Durant. I’m kind of the second-in-command around here.” He seemed to grow
self-conscious of his oil-stained overalls. “I work on the cars, too.”

“My car’s been making some strange noises
and I thought I’d bring it in here to, you know, show my support for Sean. But
it looks like you guys are shut for the day.”

“We normally only close at five-thirty, but
today…well, we heard Sean got picked up by the police, and then the cops were here
with a search warrant.”

“Did they find anything?”

“Yeah. They checked every tool cabinet in
here, then they took Sean’s away.”

That didn’t sound good.

“Bart started mouthing off at the cops,”
Larry continued. “Then a coupla other McCluskey cousins turned up, and things
got a bit tense. Eventually the police left, but there were a few reporters
snooping around the place. We weren’t getting any work done, so we closed shop,
and the McCluskeys headed for the bar. I didn’t realize Bart came back.”

“He’s got a bad temper.” Emma frowned as
remembered how he’d scared her. She glanced over her shoulder, but there was no
sign of him.

“Huh, it runs in the family.” Larry picked
up a rag and rubbed his hands with it. “You could say it’s their trademark.”

“Have you been working here long?” Emma
asked, curious about Larry. He seemed quite normal compared to the McCluskeys.
Maybe that was why Sean had hired him.

“Couple years. I know this business inside
out. Got years of experience. Sean won’t have to worry about this. I’ll keep
things ticking over while he’s away.”

Emma lifted her eyebrows. “Sean will be out
as soon as the police realize he has nothing to do with the murder.”

“Oh, yeah, sure. Of course he will. Sean
would never kill someone.” But his voice held a trace of hesitation as his gaze
slid away from Emma’s.

“Larry?” she prompted, suddenly uneasy
about what he wasn’t saying. “Is there more?”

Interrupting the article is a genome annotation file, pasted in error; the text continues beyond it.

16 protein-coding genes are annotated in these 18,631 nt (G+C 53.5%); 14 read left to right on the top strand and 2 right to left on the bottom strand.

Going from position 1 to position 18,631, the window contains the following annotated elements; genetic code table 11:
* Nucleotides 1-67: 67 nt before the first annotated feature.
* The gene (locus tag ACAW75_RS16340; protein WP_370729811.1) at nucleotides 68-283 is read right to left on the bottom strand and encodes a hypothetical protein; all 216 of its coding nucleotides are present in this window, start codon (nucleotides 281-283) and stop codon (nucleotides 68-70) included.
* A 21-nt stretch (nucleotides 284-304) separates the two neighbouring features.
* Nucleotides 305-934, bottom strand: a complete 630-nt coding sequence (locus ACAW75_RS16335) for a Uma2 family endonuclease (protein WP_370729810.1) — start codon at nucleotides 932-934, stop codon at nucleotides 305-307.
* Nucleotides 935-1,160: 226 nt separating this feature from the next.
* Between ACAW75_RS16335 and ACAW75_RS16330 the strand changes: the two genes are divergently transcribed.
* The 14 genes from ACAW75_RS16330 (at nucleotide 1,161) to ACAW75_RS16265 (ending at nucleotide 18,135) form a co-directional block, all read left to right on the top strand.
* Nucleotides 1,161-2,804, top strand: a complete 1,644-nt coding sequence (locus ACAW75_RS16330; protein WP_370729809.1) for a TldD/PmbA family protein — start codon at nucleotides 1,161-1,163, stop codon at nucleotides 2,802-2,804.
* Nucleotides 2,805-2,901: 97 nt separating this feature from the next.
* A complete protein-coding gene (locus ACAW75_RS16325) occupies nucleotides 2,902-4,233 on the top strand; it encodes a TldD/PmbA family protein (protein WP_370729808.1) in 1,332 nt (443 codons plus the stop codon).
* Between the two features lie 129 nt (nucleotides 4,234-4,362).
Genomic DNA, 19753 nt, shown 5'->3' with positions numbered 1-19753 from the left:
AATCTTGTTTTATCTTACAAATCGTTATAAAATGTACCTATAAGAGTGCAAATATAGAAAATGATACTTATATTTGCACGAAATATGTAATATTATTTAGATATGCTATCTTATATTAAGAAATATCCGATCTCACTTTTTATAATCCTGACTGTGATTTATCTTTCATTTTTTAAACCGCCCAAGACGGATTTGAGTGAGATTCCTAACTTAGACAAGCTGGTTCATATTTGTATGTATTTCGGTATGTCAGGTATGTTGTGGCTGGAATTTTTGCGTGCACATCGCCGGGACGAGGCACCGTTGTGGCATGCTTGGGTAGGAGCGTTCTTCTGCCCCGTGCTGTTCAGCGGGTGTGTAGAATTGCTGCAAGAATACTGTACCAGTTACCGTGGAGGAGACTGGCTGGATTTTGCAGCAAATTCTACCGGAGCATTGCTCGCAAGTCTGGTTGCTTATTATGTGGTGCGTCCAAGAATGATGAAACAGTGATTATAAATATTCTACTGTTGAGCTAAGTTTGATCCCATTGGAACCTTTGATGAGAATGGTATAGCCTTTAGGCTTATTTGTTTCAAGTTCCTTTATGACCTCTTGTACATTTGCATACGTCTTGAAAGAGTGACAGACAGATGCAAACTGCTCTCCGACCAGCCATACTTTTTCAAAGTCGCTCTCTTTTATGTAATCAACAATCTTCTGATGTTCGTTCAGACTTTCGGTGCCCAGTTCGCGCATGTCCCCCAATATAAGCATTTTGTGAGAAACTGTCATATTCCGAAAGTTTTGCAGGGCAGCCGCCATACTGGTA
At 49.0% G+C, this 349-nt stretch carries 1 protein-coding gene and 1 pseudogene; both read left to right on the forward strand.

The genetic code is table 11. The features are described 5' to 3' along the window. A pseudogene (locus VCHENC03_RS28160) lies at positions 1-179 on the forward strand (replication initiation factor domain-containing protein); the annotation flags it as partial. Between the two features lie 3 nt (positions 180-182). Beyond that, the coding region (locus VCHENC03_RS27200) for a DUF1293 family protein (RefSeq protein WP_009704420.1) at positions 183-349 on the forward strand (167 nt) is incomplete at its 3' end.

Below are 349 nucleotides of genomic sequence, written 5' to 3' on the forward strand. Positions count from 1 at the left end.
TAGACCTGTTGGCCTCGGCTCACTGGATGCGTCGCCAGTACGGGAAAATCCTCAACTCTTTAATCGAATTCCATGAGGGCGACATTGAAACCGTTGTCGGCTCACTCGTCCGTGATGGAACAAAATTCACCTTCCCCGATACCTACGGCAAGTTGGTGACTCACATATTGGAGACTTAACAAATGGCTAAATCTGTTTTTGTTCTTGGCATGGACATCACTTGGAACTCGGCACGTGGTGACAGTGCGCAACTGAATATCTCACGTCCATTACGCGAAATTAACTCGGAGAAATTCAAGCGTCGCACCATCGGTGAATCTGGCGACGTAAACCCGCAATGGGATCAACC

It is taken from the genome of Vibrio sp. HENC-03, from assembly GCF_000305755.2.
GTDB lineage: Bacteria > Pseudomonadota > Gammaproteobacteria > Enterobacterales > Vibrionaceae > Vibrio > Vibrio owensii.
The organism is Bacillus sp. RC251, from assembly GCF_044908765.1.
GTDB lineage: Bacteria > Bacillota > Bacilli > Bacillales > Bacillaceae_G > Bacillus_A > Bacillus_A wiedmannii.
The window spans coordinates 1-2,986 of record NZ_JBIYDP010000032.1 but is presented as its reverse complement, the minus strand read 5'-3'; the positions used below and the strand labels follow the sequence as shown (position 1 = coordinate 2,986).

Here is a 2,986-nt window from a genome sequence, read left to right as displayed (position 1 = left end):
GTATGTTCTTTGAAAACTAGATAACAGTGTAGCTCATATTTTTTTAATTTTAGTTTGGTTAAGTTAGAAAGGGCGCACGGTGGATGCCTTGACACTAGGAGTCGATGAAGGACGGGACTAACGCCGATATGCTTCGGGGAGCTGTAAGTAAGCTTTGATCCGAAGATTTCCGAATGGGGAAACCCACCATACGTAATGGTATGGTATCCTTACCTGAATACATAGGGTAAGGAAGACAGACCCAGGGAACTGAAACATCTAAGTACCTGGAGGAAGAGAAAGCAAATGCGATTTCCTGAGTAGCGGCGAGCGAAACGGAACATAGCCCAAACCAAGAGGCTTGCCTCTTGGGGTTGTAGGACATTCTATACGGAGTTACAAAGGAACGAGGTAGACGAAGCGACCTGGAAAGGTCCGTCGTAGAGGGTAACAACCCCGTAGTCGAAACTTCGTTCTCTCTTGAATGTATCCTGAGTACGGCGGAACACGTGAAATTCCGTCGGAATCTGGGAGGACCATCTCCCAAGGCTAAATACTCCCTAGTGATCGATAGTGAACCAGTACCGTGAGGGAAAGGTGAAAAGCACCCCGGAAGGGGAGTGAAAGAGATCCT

“I’m sure it’s nothing, but Sean and Tony
Barnet had an argument on the phone yesterday afternoon.”

“An argument about what?”

“Some unpaid bill, I believe. I heard Sean
yelling from his office around five o’clock. The door was shut, but everyone in
the reception area could hear him shouting. Then he came steaming out, looking
ready to blow a gasket. I asked him what was going on, and he yelled ‘Tony
Barnet isn’t getting away with this. I’m going to make him pay.’ Then he stomped
straight past me into the workshop, and a few minutes later he took off in his
pickup truck.”

This was bad. Maybe Sean had grabbed a tool
out of his toolbox, driven out to Tony’s house, and somehow ended up killing
him. And there were other witnesses besides Larry to the argument over the
phone—the receptionist, customers, and workers. The police would eventually get
their statements, if they hadn’t already. She had been convinced that Sean
would be freed very soon, but now the case against him looked increasingly
dire.

The thought depressed her, and she made for
her car, anxious to get away.

“Hey, I thought you wanted someone to look
at your car,” Larry called out as he trotted behind her.

“I, um, I’ll come back some other time.”
She opened her car door and slid in. “It probably makes more sense to drop it
off in the morning, right?”

“Yeah.” He eyed her hatchback, and his
expression seemed to suggest it was a piece of junk. “Just warning you, might
take a few days to fix.”

Emma held back a sigh. Could she afford a
rental? Maybe she could borrow her dad’s car; he’d sprained an ankle and was
unable to drive for a week or more. She’d ask him when she got home.

“Okay. I’ll see you tomorrow.”

Larry nodded goodbye and stood back before
she pulled off. As she drove away, she glanced in her rearview mirror.
Silhouetted against the setting sun, the workshop was a dark rectangular
shadow. She couldn’t see Larry at all. He must be a fast mover to have vanished
so quickly.

***

The scent of spicy
chicken greeted Emma as she walked in the door. Home was a plain, unpretentious
three-bedroom house where she’d been born and raised. There were azalea bushes
out the front, a wide deck out the back, and plenty of shelves inside to house
her dad’s vast book collection.

Her dad was in the kitchen, limping between
the stove and the sink. His wire-rimmed glasses, button down plaid shirt tucked
into his pants, and neat salt-and-pepper hair emphasized his calm,
mild-mannered demeanor. After teaching history for decades, he’d recently become
a high school counselor.

“Hi, sweetie.” Andrew Cassidy paused to
peck her on the cheek before shuffling to the stove to check his sizzling pan.
“Chicken burritos tonight.”

“Sounds great.”

Since she’d moved back home she’d gained
five extra pounds due to her dad’s cooking. She wasn’t much of a cook herself,
and she hadn’t expected him to provide her with meals, but he’d surprised her
with his cooking skills. While Emma’s mom was alive, Frances had always ruled
the kitchen, and Andrew had been happy with the traditional male role of
sticking to barbeques. When her mother had died, Emma had assumed her dad would
mostly eat out, which he had for the first year of being a widower, but now he
was an accomplished home cook.